Cells! Just how important are they? Okay, let us put it in the simplest possible fashion. No cells, no life. Does that answer your question about how important cells are?
Now that you have a fair idea about what cells mean to every living organism on this planet Earth, we can move ahead and pen down some really interesting cell facts that you should be aware of.
Be it a quiz competition or your school project, you will definitely find these facts handy. So, instead of wasting time any further, let us get started…
Interesting Cell Facts: 1-5
1. Everything that has life – from humans to plants to animals to birds to microorganisms – everything is made of cells. Some living organisms can be single-celled while some are multicellular. For example, bacteria are single-celled organisms while trees, birds, animals, humans – they are all multicellular organisms.
2. Now, we know from our scientists worldwide that live just evolved on Earth somewhere in the distant past. For life to evolve, cells were required. So, somewhere in the distant past, the first cell originated on this planet. Just how back in past we are look into? According to speculations of scientists, the first cell originated on Earth some 3.8 billion years ago.
3. Here is something interesting – there are some nonliving objects on earth that are also made of cells but they (those cells) were once living. For instance wood (dead cells of plants), dust in our house (a portion of that contains dead cells), wool, hair, leather (they were also living cells at one point). Things like steel, iron, ceramics, aluminum etc. are not made of cells.
4. There are two primary types of cells – the Eukaryotic cells and the Prokaryotic cells. Difference between the two? Well, here is the difference: Eukaryotic cells have a membrane enclosing a true nucleus. Prokaryotic cells on the other hand do not have a definite nucleus.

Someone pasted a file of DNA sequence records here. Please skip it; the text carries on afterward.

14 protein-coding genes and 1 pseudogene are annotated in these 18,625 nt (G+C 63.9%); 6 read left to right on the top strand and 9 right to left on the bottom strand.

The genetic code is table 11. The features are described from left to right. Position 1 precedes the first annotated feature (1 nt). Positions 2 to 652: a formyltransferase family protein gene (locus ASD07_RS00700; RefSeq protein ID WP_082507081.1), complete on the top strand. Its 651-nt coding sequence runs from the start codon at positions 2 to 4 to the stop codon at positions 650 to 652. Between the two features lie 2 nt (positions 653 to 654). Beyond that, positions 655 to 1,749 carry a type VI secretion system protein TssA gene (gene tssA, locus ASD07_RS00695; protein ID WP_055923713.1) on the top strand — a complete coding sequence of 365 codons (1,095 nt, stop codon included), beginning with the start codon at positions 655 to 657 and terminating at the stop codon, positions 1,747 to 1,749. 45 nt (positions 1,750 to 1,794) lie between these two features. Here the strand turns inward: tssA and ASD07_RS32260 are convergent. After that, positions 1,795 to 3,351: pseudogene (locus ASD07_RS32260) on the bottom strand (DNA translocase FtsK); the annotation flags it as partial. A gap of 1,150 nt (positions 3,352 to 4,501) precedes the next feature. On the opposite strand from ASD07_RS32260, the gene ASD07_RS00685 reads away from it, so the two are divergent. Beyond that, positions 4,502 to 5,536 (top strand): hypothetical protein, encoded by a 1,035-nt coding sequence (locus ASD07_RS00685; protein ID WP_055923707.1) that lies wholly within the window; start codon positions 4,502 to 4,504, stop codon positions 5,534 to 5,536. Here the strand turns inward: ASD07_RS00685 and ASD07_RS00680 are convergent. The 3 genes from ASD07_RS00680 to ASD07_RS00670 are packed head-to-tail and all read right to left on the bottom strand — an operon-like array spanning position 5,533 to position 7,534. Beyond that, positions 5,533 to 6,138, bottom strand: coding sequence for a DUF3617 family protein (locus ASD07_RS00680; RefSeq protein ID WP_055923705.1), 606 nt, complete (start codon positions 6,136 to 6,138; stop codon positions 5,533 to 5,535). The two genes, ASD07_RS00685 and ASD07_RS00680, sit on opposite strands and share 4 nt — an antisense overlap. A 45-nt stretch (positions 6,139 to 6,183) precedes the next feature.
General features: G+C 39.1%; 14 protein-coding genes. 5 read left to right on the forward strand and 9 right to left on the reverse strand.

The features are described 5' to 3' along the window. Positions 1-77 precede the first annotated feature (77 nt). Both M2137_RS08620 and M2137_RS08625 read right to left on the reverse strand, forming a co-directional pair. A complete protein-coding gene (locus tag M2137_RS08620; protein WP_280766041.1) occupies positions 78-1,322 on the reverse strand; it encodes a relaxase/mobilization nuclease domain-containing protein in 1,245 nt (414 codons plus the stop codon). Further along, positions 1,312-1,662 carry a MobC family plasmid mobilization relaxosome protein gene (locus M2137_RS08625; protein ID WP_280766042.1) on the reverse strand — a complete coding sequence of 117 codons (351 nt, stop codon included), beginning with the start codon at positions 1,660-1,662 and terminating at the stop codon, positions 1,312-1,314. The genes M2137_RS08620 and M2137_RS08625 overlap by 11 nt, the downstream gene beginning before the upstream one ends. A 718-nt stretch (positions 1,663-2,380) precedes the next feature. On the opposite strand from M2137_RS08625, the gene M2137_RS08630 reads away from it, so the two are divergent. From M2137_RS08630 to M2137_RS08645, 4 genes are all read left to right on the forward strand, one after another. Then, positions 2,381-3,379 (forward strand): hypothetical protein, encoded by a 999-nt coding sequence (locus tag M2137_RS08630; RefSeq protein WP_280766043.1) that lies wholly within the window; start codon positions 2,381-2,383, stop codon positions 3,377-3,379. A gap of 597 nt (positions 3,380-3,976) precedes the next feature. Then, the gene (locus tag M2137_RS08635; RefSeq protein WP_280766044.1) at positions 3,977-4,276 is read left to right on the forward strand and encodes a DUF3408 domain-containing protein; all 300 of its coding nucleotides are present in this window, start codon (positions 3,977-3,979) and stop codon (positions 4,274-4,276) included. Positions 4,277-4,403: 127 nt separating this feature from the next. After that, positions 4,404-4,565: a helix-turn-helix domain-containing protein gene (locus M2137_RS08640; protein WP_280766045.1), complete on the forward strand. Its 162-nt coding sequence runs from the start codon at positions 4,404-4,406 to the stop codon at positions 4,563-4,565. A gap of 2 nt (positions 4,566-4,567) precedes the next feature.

5. The first ever cell that originated on Earth was a Prokaryotic cell. Eukaryotic cells later evolved from the Prokaryotic cells.
Interesting Cell Facts: 6-10
6. Cells are really tiny. So tiny that we cannot see them using our naked eyes. We usually need microscope to see those cells. However, exceptions are always there. Nerve cells or neurons that can stretch right up to our toes starting from our hips.
7. Here is something really interesting that you should know. The size of a cell is usually determined by its diameter and not by the length. The usual size of a typical cell in human body can range anywhere between 10 µm and 100 µm (µm stands for micron, which is 1 millionth of a meter or 1 thousandth of a millimeter).
8. The largest cell in human body is approximately 120 µm. It is the female mature egg and the smallest cell in human body is the spermatozoon’s head with the size of 5 µm.
9. Though humans are made of Eukaryotic cells, there are are 200 different types of cells in human body. Yes, Eukaryotic cells have variants.
10. Wondering what are the different types of cells that are present in our body? We can come up with a few names like the nerve cells, bone cells, skin cells, egg cells, etc. Come on, we cannot list all 200 here.
Interesting Cell Facts: 11-15